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on November 12, 2013
I was enthralled by Into Thin Air and enjoy Jon Krakauer's writing style. The reviews on Eiger Dreams were very good and I love being an armchair mountain climber, so I thought I would give Eiger Dreams a try. Unfortunately I found this collection of stores just so-so. Many of the stories include name-dropping of various famous climbers, which meant nothing to me since I am not a member of the climbing community. Same with some of the famous climbs and routes-as an outsider I just couldn't appreciate them. This book would probably be much more enjoyable to a knowledgeable climbing enthusiast.
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on July 29, 2017
Not as elegant as Into Thin Air and the Chris McCandless story, and a number of typo's here and there, but still enjoyable for covering a good many categories and characters related to the climbing sport.
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on August 4, 2011
This book is a collection of short articles in which Krakauer recounts his own climbing adventures and the adventures of other climbers. The subject is very exciting. In one story Krakauer tells the story of climbers marching head-on into delirium and exhaustion to reach the summit of K2. In another we learn of a legend who can scale vertical walls with handholds no larger than the heads of bolts. Additionally, Krakauer himself is an interesting character. I was both inspired with awe and impressed with his humility by his recollection of a solo climb he did on the Devil's Thumb. "On Being Tentbound" will resonate with anyone who has spent time on a mountain.

Unfortunately, Krakauer's prose often falls flat. The chapter "A Bad Summer on K2" feels like a series of accident reports. "Canyoneering" often reads like a geology textbook. In Eiger Dreams, Krakauer does not display much talent in writing action scenes. Some authors can weave sentence structure and word choice together with action to make for a very exciting read. Krakauer is not one of them. Whether he is detailing the shape of a climbing axe, or describing someone sliding to their death, his voice stays the same.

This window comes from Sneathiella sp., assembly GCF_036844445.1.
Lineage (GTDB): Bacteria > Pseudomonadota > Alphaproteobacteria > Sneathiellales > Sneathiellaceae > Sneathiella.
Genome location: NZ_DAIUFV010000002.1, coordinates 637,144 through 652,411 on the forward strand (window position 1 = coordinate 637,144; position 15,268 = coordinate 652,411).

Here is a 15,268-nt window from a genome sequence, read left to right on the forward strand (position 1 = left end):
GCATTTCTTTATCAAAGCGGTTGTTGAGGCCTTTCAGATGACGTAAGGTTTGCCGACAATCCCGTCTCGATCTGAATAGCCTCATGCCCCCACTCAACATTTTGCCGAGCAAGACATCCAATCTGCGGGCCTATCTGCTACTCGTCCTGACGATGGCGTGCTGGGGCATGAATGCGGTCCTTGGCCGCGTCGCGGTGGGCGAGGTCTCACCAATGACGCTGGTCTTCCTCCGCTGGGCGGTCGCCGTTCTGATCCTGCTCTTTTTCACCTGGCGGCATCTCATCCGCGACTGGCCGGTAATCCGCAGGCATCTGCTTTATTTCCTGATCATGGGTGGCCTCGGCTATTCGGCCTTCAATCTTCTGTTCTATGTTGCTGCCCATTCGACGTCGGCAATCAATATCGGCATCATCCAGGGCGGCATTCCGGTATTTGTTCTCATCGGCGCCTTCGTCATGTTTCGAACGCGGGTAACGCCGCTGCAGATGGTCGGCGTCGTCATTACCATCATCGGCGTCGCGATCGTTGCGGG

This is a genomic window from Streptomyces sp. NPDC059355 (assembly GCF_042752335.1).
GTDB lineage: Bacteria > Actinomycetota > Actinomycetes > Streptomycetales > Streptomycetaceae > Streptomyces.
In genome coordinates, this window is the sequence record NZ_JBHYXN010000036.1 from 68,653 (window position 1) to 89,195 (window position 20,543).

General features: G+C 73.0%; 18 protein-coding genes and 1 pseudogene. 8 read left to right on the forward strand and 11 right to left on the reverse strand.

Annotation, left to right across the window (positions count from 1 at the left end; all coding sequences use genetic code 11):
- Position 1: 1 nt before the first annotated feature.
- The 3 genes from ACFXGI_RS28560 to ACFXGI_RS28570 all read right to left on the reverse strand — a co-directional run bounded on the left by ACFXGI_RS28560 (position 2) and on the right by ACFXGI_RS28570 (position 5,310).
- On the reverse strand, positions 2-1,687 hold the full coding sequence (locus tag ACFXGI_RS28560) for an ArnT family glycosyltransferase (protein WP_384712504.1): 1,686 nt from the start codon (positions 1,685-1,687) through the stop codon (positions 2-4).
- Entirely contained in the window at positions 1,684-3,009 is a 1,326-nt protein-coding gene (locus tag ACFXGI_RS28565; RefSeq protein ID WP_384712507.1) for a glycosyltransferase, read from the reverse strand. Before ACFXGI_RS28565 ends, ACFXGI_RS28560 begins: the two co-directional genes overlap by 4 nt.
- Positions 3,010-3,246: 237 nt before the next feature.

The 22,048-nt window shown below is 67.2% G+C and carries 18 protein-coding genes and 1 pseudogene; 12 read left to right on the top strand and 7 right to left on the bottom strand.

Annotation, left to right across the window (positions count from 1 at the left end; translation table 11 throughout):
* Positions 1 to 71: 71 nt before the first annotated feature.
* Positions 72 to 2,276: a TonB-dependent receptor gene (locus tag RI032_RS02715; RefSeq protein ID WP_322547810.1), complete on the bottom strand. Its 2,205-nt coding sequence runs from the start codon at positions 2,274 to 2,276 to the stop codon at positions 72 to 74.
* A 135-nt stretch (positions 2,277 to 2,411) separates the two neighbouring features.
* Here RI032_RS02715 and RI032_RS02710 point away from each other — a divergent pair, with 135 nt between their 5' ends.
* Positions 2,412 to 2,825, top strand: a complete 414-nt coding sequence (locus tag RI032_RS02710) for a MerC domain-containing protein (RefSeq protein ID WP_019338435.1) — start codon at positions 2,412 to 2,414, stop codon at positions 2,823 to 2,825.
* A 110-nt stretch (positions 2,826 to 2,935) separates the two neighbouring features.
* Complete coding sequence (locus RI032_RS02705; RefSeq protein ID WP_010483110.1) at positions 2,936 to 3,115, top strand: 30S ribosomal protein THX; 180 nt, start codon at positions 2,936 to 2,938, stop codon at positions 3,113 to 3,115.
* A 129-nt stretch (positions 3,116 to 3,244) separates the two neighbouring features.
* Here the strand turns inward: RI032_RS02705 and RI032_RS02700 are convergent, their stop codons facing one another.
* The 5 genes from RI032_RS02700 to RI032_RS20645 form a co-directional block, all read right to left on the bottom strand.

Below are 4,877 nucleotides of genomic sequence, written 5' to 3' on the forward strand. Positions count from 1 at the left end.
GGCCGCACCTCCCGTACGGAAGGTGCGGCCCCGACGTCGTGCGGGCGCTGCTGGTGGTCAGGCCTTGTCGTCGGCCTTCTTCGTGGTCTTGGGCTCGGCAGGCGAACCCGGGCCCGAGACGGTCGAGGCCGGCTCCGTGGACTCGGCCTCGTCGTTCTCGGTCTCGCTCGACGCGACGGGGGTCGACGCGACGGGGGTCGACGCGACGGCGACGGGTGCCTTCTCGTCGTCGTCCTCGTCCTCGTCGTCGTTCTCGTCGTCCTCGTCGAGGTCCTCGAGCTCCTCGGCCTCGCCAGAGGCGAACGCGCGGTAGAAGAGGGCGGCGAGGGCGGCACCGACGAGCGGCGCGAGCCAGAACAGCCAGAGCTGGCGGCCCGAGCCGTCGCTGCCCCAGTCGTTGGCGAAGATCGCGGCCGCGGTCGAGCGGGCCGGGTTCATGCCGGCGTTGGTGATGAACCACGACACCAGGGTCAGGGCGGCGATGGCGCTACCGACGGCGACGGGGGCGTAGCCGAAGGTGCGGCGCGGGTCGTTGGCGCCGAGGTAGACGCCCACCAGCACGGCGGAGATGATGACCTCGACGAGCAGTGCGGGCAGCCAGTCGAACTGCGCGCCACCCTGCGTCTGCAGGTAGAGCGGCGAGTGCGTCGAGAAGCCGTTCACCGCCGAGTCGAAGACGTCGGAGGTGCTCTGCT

Ultimately, Eiger Dreams is saved by the fact that the subject is exciting and that Krakauer has first hand knowledge of it. This is an enjoyable book that will resonate strongly with anyone who has spent time in a survival situation.
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on February 22, 2014
What compels someone to undertake an endeavor in which death is a likely outcome? What perverse thrill impels someone to climb a sheer vertical wall of rock? To face sudden storms, blistering walls of wind and ice, conditions where you are not sure if you are awake or dreaming, where a sudden misstep might plunge you down a bottomless crevasse never to be heard from again? Jon Krakauer takes you on such an amazing journey onto some of the most inhospitable and yet sublimely beautiful places on Earth. His intensely crackling descriptions of not just the otherworldly locations, but the mind sets of those who set out to brave these places makes for a spectacularly riveting read. Highly recommended.
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on September 10, 2017
Jon Krakauer seems to have the ability to make it feel as if you are there in the freezing smelly tent weathering out the storm with him.
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on September 30, 2017
Tales completely out of my comfort zone. Completely. Yet, from page 1, I was utterly transported to some other universe. Jon Krakauer is such a readable author. The mountain/glacier climbs and people described in Eiger Dreams were amazing and the author's own climbing experiences were icing on the glacier, so to speak. This book had me at page 1 and I could hardly put it down. Thank you for such a spell-binding read!